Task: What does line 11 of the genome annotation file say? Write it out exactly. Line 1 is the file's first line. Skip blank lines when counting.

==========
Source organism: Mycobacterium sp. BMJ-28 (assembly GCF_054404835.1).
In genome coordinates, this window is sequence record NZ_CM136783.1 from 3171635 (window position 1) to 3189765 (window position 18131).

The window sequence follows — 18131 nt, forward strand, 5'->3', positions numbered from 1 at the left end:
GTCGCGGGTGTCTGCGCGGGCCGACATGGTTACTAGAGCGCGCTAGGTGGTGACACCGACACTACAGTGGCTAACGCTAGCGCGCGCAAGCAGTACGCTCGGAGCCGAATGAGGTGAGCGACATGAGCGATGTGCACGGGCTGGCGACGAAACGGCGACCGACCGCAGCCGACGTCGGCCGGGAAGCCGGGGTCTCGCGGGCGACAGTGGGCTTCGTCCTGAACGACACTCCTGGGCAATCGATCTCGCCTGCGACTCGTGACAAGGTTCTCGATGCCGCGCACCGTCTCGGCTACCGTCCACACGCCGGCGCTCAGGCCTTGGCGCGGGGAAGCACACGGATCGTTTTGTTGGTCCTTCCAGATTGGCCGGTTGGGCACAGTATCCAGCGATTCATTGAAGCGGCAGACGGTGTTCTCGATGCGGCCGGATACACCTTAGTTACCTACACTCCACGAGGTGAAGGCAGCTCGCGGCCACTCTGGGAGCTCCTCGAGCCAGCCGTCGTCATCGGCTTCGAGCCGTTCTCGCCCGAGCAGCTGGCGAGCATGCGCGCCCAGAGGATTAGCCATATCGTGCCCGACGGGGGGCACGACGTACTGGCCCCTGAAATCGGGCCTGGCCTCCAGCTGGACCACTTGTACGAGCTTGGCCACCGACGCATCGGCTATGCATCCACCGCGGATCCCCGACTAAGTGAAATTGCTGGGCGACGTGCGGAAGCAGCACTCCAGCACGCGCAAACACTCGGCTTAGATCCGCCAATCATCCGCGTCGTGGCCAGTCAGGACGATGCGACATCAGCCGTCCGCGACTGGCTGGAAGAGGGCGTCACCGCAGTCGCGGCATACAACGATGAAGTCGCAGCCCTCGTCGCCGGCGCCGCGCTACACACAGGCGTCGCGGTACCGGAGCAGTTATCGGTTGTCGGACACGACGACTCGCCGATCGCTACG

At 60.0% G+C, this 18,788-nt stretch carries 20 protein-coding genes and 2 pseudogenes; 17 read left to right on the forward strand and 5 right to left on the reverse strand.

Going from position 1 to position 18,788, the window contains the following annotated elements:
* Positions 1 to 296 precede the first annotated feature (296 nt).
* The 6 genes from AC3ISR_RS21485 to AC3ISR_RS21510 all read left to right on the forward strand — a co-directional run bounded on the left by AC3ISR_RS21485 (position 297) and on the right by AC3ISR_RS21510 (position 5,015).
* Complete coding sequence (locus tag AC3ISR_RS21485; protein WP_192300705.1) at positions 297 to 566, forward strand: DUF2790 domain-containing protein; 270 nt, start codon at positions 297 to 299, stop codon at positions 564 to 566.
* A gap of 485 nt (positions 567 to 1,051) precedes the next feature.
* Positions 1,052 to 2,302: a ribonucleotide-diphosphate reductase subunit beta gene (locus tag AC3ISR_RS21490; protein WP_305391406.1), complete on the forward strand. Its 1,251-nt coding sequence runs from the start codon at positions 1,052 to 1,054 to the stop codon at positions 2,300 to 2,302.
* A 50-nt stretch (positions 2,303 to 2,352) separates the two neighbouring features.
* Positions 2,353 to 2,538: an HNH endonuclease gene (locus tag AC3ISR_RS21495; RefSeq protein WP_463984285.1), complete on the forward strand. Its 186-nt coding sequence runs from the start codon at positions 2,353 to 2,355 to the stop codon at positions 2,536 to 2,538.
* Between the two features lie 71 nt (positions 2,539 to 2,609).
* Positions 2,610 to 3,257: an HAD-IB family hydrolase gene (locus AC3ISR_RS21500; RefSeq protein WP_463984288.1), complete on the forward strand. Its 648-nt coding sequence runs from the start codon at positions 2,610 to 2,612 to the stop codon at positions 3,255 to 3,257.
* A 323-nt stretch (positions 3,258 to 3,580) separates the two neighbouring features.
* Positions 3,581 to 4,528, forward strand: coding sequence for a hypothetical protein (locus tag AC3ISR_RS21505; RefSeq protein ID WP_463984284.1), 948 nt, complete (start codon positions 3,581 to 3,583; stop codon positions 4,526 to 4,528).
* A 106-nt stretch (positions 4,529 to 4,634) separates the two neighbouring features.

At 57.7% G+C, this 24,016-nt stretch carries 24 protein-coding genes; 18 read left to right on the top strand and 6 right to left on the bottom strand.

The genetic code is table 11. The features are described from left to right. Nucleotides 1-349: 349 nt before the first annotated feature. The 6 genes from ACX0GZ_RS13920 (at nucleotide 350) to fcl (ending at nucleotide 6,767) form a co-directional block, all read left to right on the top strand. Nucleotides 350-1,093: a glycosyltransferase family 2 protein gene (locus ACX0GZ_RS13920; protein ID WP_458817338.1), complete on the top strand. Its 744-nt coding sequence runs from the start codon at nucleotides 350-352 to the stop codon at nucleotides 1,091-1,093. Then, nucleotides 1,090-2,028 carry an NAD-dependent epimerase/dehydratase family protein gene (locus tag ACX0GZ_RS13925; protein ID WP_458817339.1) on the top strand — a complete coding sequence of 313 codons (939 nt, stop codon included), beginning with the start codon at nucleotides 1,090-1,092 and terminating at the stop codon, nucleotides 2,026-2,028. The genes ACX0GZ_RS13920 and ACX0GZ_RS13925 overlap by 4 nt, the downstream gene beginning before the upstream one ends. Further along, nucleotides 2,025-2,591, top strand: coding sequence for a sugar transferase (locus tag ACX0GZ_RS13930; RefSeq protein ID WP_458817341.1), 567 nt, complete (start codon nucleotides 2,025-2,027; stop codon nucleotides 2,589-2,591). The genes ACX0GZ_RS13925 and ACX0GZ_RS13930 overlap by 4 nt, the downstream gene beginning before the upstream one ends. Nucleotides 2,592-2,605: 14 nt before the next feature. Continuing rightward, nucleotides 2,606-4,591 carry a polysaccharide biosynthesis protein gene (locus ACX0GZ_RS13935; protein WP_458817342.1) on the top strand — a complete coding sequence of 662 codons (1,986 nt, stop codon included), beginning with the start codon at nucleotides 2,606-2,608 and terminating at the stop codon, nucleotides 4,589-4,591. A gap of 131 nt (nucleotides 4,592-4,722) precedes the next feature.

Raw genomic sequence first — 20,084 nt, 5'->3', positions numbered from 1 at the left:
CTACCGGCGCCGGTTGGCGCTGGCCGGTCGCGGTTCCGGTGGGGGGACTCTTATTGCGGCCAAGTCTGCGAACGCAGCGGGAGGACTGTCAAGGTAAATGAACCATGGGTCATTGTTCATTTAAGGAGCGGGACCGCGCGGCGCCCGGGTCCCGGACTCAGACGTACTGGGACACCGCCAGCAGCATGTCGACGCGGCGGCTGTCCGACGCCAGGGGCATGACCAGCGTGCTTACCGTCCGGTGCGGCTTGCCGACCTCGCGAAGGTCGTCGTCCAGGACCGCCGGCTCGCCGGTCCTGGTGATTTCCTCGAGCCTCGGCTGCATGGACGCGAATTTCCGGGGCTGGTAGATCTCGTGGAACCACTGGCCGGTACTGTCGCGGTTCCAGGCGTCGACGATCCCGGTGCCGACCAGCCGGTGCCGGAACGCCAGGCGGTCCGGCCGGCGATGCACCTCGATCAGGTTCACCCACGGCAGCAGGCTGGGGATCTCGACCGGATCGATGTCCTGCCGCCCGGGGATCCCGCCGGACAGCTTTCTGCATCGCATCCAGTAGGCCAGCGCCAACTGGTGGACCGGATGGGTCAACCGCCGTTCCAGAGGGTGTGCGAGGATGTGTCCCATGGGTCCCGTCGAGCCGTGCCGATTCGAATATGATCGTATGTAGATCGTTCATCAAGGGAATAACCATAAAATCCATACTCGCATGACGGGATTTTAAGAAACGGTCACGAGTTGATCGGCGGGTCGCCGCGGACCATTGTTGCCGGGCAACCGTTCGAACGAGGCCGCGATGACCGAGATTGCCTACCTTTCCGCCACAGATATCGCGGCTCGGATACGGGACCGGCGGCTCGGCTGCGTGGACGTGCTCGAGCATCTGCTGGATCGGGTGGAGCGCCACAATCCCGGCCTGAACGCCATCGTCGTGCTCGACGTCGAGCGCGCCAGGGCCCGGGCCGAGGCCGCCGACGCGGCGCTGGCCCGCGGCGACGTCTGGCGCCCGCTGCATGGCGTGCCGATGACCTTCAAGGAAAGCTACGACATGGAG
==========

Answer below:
* Positions 1,052 to 2,302: a ribonucleotide-diphosphate reductase subunit beta gene (locus tag AC3ISR_RS21490; protein WP_305391406.1), complete on the forward strand. Its 1,251-nt coding sequence runs from the start codon at positions 1,052 to 1,054 to the stop codon at positions 2,300 to 2,302.